(CIDRAP News) International donors at a conference in Mali today pledged US $475 million to battle H5N1 avian influenza, according to the United Nations Food and Agriculture Organization (FAO).
Dr. David Nabarro, the UN's avian and pandemic influenza coordinator, said he was pleased with the amount, even though has been saying that $500 million to $750 million per year will be needed for the next 2 to 3 years.
(CIDRAP News) Swiss pharmaceutical maker Novartis claimed success last week in a phase 3 clinical trial of a seasonal influenza vaccine produced in cell culture rather than in eggs, the conventional production method.
In a news release, the company said volunteers who received the vaccine had at least as strong an immune response as did volunteers immunized with an egg-based vaccine containing the same flu virus strains.
(CIDRAP News) Sanofi Pasteur today announced the start of the first clinical trial of an H7N1 influenza vaccine, intended to guard against the threat of a pandemic caused by H7 strains of avian influenza.
Current concern about a flu pandemic focuses mainly on the H5N1 avian flu virus, which has infected at least 247 people and killed 144. But H7 avian flu viruses have caused a number of mild illness cases and one death in the past 3 years.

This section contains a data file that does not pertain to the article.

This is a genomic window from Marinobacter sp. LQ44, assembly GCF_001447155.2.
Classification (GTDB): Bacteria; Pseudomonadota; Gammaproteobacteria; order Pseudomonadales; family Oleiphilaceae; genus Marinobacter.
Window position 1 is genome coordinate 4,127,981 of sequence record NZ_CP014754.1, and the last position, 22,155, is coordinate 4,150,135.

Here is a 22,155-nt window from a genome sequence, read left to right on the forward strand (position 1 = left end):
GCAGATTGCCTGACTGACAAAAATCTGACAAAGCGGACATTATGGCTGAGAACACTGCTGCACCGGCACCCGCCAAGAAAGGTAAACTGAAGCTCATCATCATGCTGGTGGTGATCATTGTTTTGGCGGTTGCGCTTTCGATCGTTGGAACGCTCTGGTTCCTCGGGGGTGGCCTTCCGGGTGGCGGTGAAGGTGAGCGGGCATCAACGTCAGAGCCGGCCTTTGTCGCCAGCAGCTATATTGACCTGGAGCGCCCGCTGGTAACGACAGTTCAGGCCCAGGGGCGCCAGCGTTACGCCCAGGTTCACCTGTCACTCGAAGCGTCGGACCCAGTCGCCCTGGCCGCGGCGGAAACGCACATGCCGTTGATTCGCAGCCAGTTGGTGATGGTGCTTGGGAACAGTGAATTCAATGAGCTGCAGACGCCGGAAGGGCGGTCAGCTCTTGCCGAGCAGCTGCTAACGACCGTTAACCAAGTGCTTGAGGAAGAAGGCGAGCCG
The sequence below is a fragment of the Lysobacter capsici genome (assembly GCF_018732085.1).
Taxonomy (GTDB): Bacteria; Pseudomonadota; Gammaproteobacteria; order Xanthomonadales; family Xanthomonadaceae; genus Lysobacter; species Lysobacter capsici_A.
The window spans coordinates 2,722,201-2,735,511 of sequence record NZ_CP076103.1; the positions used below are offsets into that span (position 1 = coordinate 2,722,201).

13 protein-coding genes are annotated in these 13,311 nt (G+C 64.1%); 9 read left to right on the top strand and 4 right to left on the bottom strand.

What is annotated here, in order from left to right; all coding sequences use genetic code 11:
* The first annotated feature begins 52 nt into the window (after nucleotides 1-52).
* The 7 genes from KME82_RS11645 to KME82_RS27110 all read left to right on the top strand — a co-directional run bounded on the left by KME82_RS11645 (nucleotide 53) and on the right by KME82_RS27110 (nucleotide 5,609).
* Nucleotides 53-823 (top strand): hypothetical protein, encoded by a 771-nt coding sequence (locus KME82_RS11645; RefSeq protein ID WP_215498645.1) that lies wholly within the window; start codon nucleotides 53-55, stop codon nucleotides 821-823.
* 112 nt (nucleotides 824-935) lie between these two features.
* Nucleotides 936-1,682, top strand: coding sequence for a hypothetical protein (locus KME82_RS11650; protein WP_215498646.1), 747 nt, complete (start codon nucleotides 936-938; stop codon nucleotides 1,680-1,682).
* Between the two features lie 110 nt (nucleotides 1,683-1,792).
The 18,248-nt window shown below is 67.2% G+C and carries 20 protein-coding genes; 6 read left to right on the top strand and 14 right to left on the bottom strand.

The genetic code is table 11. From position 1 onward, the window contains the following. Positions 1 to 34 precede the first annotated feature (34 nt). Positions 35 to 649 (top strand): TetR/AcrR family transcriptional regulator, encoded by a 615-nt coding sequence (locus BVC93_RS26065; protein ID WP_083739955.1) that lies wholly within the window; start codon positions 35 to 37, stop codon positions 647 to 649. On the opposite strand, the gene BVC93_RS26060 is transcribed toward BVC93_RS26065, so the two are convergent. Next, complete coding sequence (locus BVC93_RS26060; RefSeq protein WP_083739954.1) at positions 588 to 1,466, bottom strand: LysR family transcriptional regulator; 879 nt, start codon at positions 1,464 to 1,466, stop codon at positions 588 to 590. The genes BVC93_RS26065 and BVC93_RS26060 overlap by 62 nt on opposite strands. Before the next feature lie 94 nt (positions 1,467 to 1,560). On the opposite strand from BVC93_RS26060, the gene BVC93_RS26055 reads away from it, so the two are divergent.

Sept 7, 2006 (CIDRAP News) In a human trial in China, a whole-virus H5N1 avian influenza vaccine generated an immune response with a relatively low dose of antigen, suggesting that it could be used to immunize more people than may be possible with some other vaccines under development.
(CIDRAP News) Novartis, the Swiss-based drug manufacturer, today announced plans to build what it says will be the first US plant to make cell-culture-based influenza vaccines.
The facility will be built in Holly Springs, N.C., at a total cost of about $600 million, the company said in a news release. It will be able to produce about 50 million doses of seasonal trivalent (three-strain) flu vaccine annually.
(CIDRAP News) – An influenza pandemic would reduce the gross domestic products of the world's major economies by amounts ranging from 9% in China to 3% in Canada, according to a recent report by the Australian Bureau of Agricultural and Resource Economics (ABARE).